Mentally Tough

In High Stress Workplaces, Does Mental Toughness Matter?

Neuroscientists have discovered through fMRI brain mapping and imaging that when a person is in fear, doubt or even worry (which is just baby fear), that half of the brain shuts down. The creative problem solving half of your brain goes completely dark.

Mentally tough people have trained their whole brain to remain active and pointed towards finding a solution.

Enter the two-minute rule: The two-minute rule gives you the cognitive space to become a first responder, here’s how it works. When you hear that voice on the inside that says, “That’s impossible,” or “That won’t work,” or “I don’t know what to do,” consciously suspend your disbelief for  two minutes and say instead, “Yes, that’s impossible, but if it were possible, how would I do it?” or “Yes, I don’t know what to do, but if I did know what to do, how would I do it?”

15 Habits of Mentally Tough People

3. They Neutralize Toxic People
4. They Embrace Change
6. re: Fear – It takes refined self-awareness to walk this tightrope between dwelling and remembering. Dwelling too long on your mistakes makes you anxious and gun shy, while forgetting about them completely makes you bound to repeat them. The key to balance lies in your ability to transform failures into nuggets of improvement. This creates the tendency to get right back up every time you fall down.
8. re: Dwelling on Mistakes – When you fixate on the problems that you’re facing, you create and prolong negative emotions and stress, which hinders performance. When you focus on actions to better yourself and your circumstances, you create a sense of personal efficacy, which produces positive emotions and improves performance. Mentally tough people distance themselves from their mistakes, but they do so without forgetting them.

I’ve been reflecting on how fear still significantly guides my life and affects whether and how I move forward.

One is the epiphany (I was sort of given) that my mind is the root cause of my bad skin. Specifically, it is my deeply ingrained tendency to keep everything in and expend effort to outwardly seem fine. Why keep so much in? I think it is because of fear. Fear of being abandoned and ignored. Fear of experiencing confirmation of this, since it is literally impossible to experience only positive, nurturing, loving responses from all people all the time. This fear has led to, why bother? The image in a book I was given is, you are told you have wings and you can fly – you’ve simply forgotten. My current state is, but I no longer yearn to fly. I’ve given up at some core place inside myself.

Currently, I’m working on this ‘my mind is causing all this distress’, rather than dismissing it. I have to admit, one piece that’s salient to this is having seen a couple of examples of other people actually achieving results by it. My initial challenge has been that I think too much. I think about achieving results, about quickly getting to the finish line, how to achieve it. These are actually antithetical to this concept. It’s about not caring, not being attached. This “caring”, being attached is exactly part of the problematic, ‘keeping things in’ tendency. And so I’ve just been practicing mindfulness/monitoring around my mental habits – “Did I just hold back? Did I prepare to endure, needlessly? Is there something that I wanted just now, but that I’ve taught myself to dismiss?” The tendency to want to be serious, be focused, work toward the results – this has been the hardest thing to drop.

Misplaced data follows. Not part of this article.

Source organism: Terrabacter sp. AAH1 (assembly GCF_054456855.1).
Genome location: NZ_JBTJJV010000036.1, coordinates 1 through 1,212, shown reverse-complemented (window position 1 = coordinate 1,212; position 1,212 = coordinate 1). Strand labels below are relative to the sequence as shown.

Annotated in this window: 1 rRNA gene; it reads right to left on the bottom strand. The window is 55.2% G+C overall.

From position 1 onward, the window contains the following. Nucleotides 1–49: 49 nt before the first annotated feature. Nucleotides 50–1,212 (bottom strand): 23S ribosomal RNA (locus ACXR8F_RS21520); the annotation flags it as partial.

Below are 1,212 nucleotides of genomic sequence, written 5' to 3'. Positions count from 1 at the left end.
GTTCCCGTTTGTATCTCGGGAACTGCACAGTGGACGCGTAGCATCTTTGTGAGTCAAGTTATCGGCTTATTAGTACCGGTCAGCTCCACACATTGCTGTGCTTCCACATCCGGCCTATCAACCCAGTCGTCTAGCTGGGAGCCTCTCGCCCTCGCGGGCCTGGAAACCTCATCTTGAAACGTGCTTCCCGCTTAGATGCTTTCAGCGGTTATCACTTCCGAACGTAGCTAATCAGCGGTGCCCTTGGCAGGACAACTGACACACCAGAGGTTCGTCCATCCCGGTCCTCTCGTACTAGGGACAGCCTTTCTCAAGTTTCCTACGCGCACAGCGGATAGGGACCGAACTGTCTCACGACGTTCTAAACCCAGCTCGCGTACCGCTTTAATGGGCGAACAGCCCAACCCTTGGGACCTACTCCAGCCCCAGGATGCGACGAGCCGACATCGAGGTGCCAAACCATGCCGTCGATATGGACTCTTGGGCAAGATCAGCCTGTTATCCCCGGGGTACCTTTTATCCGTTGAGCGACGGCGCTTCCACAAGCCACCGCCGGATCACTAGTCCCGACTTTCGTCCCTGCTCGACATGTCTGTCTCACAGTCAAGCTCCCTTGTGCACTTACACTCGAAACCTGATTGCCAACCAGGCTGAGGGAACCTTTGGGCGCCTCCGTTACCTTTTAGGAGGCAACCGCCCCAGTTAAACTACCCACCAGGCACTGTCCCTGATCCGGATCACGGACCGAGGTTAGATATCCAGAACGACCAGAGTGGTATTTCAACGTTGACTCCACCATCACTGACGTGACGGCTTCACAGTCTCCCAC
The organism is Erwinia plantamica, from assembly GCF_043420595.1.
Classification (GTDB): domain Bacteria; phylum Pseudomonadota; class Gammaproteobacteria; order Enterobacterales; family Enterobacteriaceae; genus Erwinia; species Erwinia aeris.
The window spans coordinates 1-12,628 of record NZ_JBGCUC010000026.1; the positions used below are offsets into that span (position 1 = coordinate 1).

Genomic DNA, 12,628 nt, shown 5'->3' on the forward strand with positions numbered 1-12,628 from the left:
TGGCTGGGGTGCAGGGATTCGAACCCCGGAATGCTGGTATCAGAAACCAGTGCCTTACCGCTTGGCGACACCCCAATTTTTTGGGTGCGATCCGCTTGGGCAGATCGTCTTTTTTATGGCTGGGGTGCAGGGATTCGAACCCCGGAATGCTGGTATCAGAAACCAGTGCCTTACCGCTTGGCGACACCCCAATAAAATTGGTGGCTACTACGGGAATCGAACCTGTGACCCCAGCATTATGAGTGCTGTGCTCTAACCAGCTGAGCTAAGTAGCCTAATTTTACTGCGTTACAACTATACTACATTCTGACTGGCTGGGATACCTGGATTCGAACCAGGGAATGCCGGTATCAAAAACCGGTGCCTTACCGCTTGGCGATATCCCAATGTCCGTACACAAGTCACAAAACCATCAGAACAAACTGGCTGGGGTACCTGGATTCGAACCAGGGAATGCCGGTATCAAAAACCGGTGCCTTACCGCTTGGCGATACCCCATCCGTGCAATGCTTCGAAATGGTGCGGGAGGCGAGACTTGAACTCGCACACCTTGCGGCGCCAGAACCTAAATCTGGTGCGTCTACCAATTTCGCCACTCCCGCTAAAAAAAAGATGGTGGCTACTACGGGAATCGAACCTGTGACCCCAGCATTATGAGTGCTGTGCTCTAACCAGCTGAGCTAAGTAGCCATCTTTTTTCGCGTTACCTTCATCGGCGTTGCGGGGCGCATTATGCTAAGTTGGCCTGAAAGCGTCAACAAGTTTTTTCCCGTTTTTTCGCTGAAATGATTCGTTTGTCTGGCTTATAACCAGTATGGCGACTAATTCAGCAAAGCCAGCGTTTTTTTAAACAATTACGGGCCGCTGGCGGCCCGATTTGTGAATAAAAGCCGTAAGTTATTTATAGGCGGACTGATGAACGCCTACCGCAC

Fear is informing how I move forward, specifically regarding the move to the US and the future with my wife and newborn child. It’s not as simple as being fearful whether everything will be alright, or that my fearfulness is paralyzing me and preventing me from taking action. It has to do with reassuring my wife that I’ll work to make things alright, that she will do/function well also, and taking responsibility for the truth that I’m asking my wife to do this. Regarding this last piece, I want to just be doing what I’m told. I want to be the one receiving reassurance and encouragement. But the reality is that it’s mutual between my wife and I. And organically, there’s ebb and flow – sometimes one of use needs more reassurance than usual.

And so I’ve been mindful to follow my wife’s recommendation to keep us positive and in motion (she has a lot of the mentally tough characteristics in all these article): keeping active dialog between us, including taking notes of what we’ve said and thought. This keeps alive the active, creative parts of our minds, rather than the small, fearful, dwelling parts. And the action that I’ve been taking, such as putting together the various documentation for her visa application, and even imagining/speculating about what kind of jobs I could have in the future – these I keep in mind and bring up in our dialog. I realize that it’s all fuel for this positive flame.

(And is my aikido training being any good in all this? After all, I’m realizing, I’m still very ruled by fear. Have I practiced to develop better access to my internal life? to see and manage my fear? There’s no good correlation between fearing being abandoned and whatever fears one might experience on the mat. Neither is there a good correlation for learning to trust another person and have faith in ourselves moving into the future.



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